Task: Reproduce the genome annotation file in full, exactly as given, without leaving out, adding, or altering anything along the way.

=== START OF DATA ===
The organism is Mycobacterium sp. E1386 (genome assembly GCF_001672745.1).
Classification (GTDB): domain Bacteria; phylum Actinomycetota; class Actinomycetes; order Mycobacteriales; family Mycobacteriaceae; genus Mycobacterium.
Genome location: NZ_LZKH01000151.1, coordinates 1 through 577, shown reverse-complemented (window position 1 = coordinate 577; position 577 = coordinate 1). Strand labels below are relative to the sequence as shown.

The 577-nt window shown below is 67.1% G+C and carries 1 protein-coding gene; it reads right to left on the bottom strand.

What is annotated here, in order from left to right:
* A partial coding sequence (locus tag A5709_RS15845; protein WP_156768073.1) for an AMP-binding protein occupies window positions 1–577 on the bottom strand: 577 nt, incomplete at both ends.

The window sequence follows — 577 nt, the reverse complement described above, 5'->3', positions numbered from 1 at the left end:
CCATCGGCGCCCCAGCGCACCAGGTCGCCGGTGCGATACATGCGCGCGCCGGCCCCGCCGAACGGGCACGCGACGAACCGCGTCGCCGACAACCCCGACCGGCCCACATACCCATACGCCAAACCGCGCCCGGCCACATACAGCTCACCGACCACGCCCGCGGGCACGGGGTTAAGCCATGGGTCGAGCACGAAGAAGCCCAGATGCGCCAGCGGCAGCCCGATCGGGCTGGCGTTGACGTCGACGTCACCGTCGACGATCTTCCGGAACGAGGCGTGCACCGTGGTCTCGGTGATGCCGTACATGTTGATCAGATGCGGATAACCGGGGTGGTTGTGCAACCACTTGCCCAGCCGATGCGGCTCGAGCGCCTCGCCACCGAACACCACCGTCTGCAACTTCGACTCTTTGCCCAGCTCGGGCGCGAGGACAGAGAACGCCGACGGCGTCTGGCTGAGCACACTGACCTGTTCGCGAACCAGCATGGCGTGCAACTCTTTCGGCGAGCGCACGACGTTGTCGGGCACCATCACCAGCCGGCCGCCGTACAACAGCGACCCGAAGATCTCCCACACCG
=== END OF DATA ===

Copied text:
The organism is Mycobacterium sp. E1386 (genome assembly GCF_001672745.1).
Classification (GTDB): domain Bacteria; phylum Actinomycetota; class Actinomycetes; order Mycobacteriales; family Mycobacteriaceae; genus Mycobacterium.
Genome location: NZ_LZKH01000151.1, coordinates 1 through 577, shown reverse-complemented (window position 1 = coordinate 577; position 577 = coordinate 1). Strand labels below are relative to the sequence as shown.

The 577-nt window shown below is 67.1% G+C and carries 1 protein-coding gene; it reads right to left on the bottom strand.

What is annotated here, in order from left to right:
* A partial coding sequence (locus tag A5709_RS15845; protein WP_156768073.1) for an AMP-binding protein occupies window positions 1–577 on the bottom strand: 577 nt, incomplete at both ends.

The window sequence follows — 577 nt, the reverse complement described above, 5'->3', positions numbered from 1 at the left end:
CCATCGGCGCCCCAGCGCACCAGGTCGCCGGTGCGATACATGCGCGCGCCGGCCCCGCCGAACGGGCACGCGACGAACCGCGTCGCCGACAACCCCGACCGGCCCACATACCCATACGCCAAACCGCGCCCGGCCACATACAGCTCACCGACCACGCCCGCGGGCACGGGGTTAAGCCATGGGTCGAGCACGAAGAAGCCCAGATGCGCCAGCGGCAGCCCGATCGGGCTGGCGTTGACGTCGACGTCACCGTCGACGATCTTCCGGAACGAGGCGTGCACCGTGGTCTCGGTGATGCCGTACATGTTGATCAGATGCGGATAACCGGGGTGGTTGTGCAACCACTTGCCCAGCCGATGCGGCTCGAGCGCCTCGCCACCGAACACCACCGTCTGCAACTTCGACTCTTTGCCCAGCTCGGGCGCGAGGACAGAGAACGCCGACGGCGTCTGGCTGAGCACACTGACCTGTTCGCGAACCAGCATGGCGTGCAACTCTTTCGGCGAGCGCACGACGTTGTCGGGCACCATCACCAGCCGGCCGCCGTACAACAGCGACCCGAAGATCTCCCACACCG